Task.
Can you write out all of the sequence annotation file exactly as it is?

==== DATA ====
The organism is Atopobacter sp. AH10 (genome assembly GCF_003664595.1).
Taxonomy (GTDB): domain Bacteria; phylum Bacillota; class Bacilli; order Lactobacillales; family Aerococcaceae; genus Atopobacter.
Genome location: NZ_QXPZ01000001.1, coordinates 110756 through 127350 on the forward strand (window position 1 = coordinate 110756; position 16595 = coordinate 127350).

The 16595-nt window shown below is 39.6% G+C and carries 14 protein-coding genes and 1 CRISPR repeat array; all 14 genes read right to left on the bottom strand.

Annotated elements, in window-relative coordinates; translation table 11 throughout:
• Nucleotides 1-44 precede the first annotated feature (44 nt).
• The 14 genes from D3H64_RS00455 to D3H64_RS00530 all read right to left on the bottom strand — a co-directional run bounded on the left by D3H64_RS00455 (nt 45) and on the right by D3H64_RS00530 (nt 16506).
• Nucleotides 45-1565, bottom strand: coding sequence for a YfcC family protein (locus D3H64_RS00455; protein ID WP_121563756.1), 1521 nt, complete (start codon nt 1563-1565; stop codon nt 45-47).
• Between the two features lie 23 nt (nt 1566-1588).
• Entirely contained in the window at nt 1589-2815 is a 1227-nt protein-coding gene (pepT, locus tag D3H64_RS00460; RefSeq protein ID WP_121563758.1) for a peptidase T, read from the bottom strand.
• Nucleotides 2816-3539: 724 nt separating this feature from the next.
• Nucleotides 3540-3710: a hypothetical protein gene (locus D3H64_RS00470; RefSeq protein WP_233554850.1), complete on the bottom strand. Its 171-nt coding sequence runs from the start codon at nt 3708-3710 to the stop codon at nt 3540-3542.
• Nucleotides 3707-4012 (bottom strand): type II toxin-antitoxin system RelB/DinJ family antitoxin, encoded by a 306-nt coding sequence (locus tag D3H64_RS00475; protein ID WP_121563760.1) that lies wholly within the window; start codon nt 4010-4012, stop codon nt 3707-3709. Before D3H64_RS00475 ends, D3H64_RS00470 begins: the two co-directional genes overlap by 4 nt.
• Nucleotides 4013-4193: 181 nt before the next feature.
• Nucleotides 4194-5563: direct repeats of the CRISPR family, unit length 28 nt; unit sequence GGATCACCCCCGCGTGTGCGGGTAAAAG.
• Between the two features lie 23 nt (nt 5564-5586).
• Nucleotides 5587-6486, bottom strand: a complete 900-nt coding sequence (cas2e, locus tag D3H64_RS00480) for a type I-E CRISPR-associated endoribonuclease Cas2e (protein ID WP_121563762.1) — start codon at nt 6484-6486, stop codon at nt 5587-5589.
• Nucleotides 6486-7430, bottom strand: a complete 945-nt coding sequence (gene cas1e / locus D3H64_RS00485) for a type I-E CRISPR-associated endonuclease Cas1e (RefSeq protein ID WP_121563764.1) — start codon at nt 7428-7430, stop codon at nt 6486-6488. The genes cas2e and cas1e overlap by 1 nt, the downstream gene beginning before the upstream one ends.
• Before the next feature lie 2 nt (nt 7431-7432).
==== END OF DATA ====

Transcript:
The organism is Atopobacter sp. AH10 (genome assembly GCF_003664595.1).
Taxonomy (GTDB): domain Bacteria; phylum Bacillota; class Bacilli; order Lactobacillales; family Aerococcaceae; genus Atopobacter.
Genome location: NZ_QXPZ01000001.1, coordinates 110756 through 127350 on the forward strand (window position 1 = coordinate 110756; position 16595 = coordinate 127350).

The 16595-nt window shown below is 39.6% G+C and carries 14 protein-coding genes and 1 CRISPR repeat array; all 14 genes read right to left on the bottom strand.

Annotated elements, in window-relative coordinates; translation table 11 throughout:
• Nucleotides 1-44 precede the first annotated feature (44 nt).
• The 14 genes from D3H64_RS00455 to D3H64_RS00530 all read right to left on the bottom strand — a co-directional run bounded on the left by D3H64_RS00455 (nt 45) and on the right by D3H64_RS00530 (nt 16506).
• Nucleotides 45-1565, bottom strand: coding sequence for a YfcC family protein (locus D3H64_RS00455; protein ID WP_121563756.1), 1521 nt, complete (start codon nt 1563-1565; stop codon nt 45-47).
• Between the two features lie 23 nt (nt 1566-1588).
• Entirely contained in the window at nt 1589-2815 is a 1227-nt protein-coding gene (pepT, locus tag D3H64_RS00460; RefSeq protein ID WP_121563758.1) for a peptidase T, read from the bottom strand.
• Nucleotides 2816-3539: 724 nt separating this feature from the next.
• Nucleotides 3540-3710: a hypothetical protein gene (locus D3H64_RS00470; RefSeq protein WP_233554850.1), complete on the bottom strand. Its 171-nt coding sequence runs from the start codon at nt 3708-3710 to the stop codon at nt 3540-3542.
• Nucleotides 3707-4012 (bottom strand): type II toxin-antitoxin system RelB/DinJ family antitoxin, encoded by a 306-nt coding sequence (locus tag D3H64_RS00475; protein ID WP_121563760.1) that lies wholly within the window; start codon nt 4010-4012, stop codon nt 3707-3709. Before D3H64_RS00475 ends, D3H64_RS00470 begins: the two co-directional genes overlap by 4 nt.
• Nucleotides 4013-4193: 181 nt before the next feature.
• Nucleotides 4194-5563: direct repeats of the CRISPR family, unit length 28 nt; unit sequence GGATCACCCCCGCGTGTGCGGGTAAAAG.
• Between the two features lie 23 nt (nt 5564-5586).
• Nucleotides 5587-6486, bottom strand: a complete 900-nt coding sequence (cas2e, locus tag D3H64_RS00480) for a type I-E CRISPR-associated endoribonuclease Cas2e (protein ID WP_121563762.1) — start codon at nt 6484-6486, stop codon at nt 5587-5589.
• Nucleotides 6486-7430, bottom strand: a complete 945-nt coding sequence (gene cas1e / locus D3H64_RS00485) for a type I-E CRISPR-associated endonuclease Cas1e (RefSeq protein ID WP_121563764.1) — start codon at nt 7428-7430, stop codon at nt 6486-6488. The genes cas2e and cas1e overlap by 1 nt, the downstream gene beginning before the upstream one ends.
• Before the next feature lie 2 nt (nt 7431-7432).